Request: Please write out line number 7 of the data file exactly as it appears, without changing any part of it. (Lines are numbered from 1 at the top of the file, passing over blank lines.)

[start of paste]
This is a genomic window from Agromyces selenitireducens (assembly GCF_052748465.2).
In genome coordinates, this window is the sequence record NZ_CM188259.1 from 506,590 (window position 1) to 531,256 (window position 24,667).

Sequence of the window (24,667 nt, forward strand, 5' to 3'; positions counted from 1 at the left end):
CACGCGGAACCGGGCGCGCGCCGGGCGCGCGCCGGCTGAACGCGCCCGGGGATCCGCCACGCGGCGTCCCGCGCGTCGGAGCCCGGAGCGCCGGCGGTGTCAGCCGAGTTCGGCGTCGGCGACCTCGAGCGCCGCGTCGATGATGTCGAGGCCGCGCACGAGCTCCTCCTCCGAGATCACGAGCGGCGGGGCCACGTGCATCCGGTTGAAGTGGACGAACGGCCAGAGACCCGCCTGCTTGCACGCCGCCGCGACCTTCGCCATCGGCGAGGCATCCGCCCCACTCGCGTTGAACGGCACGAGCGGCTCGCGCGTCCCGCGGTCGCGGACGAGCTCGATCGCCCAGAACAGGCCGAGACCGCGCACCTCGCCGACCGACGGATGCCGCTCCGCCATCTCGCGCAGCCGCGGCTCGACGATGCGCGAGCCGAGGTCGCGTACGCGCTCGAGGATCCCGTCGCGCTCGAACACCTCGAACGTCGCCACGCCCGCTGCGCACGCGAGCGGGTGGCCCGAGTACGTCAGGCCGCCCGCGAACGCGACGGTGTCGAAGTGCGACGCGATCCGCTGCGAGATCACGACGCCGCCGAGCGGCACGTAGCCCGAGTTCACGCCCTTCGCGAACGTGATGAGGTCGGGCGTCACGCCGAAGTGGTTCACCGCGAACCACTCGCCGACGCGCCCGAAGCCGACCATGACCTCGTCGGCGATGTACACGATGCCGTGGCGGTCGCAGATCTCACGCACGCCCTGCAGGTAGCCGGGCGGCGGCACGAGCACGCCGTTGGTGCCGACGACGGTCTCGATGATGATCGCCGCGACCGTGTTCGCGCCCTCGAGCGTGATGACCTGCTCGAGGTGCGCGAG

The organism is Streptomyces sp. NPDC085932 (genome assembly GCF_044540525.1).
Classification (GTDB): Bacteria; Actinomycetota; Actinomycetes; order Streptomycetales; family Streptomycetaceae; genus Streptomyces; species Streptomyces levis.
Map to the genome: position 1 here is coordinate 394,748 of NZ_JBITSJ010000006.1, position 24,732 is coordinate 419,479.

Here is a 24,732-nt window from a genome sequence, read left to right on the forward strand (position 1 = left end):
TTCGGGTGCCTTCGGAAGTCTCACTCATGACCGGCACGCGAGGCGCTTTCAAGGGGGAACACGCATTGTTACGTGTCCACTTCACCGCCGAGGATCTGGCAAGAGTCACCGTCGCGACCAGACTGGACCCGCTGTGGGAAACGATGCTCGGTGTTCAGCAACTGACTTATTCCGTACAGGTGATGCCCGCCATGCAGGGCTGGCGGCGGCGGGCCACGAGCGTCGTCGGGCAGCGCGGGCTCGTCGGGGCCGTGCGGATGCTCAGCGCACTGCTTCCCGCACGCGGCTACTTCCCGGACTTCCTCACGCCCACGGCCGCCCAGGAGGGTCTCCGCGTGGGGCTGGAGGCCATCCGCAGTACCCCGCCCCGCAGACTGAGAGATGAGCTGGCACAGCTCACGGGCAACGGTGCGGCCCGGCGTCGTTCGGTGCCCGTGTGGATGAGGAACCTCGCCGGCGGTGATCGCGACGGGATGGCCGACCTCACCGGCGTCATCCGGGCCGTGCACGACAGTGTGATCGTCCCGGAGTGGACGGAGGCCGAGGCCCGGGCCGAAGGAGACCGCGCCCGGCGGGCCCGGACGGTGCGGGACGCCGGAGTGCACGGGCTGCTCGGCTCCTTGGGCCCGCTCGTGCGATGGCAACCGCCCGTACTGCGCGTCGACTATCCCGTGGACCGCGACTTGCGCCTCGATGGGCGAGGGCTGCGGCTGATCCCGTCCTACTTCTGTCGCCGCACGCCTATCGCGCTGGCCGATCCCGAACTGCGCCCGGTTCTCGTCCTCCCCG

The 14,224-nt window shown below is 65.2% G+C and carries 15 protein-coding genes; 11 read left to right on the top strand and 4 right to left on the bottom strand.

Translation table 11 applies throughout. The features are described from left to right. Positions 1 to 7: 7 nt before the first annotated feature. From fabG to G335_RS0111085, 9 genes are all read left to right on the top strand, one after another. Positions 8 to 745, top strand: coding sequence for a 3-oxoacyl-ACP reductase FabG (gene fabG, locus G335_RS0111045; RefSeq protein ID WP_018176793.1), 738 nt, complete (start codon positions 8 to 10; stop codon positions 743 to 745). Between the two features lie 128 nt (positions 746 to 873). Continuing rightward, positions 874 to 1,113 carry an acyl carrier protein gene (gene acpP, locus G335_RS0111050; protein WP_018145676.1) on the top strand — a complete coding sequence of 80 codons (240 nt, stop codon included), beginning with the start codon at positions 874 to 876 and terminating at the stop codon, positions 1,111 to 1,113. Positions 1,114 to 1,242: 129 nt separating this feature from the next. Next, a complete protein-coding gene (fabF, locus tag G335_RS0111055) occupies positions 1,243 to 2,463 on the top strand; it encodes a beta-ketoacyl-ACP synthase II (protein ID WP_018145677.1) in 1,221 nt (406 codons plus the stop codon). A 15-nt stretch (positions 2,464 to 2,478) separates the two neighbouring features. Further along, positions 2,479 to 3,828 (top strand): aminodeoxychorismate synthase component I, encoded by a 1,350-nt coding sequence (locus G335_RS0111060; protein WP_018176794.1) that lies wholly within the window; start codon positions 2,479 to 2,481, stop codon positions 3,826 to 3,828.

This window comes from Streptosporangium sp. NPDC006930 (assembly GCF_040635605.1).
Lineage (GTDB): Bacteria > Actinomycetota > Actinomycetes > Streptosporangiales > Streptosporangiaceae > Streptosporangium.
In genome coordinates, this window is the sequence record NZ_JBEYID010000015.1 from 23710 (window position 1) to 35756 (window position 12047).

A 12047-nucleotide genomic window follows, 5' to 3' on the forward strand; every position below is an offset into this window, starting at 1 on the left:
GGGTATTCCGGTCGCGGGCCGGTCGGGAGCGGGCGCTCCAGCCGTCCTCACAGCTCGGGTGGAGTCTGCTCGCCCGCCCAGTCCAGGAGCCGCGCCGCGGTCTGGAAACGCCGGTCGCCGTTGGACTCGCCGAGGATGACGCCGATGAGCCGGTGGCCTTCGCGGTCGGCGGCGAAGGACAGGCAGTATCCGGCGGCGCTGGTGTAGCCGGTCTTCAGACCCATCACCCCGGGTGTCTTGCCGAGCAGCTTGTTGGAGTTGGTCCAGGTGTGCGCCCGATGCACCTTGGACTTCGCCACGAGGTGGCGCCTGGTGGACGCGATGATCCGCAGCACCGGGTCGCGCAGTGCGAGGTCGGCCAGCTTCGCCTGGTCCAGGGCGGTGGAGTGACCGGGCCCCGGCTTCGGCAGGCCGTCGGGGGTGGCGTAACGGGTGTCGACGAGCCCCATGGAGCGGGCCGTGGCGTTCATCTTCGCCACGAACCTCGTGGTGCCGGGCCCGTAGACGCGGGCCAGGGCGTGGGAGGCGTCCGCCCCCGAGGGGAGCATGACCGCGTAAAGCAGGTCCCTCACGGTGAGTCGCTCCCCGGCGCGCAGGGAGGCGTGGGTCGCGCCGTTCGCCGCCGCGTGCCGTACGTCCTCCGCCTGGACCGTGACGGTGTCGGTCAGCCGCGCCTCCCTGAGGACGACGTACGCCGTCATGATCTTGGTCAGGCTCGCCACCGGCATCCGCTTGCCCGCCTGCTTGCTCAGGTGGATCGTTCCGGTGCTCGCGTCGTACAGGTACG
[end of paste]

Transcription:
Map to the genome: position 1 here is coordinate 394,748 of NZ_JBITSJ010000006.1, position 24,732 is coordinate 419,479.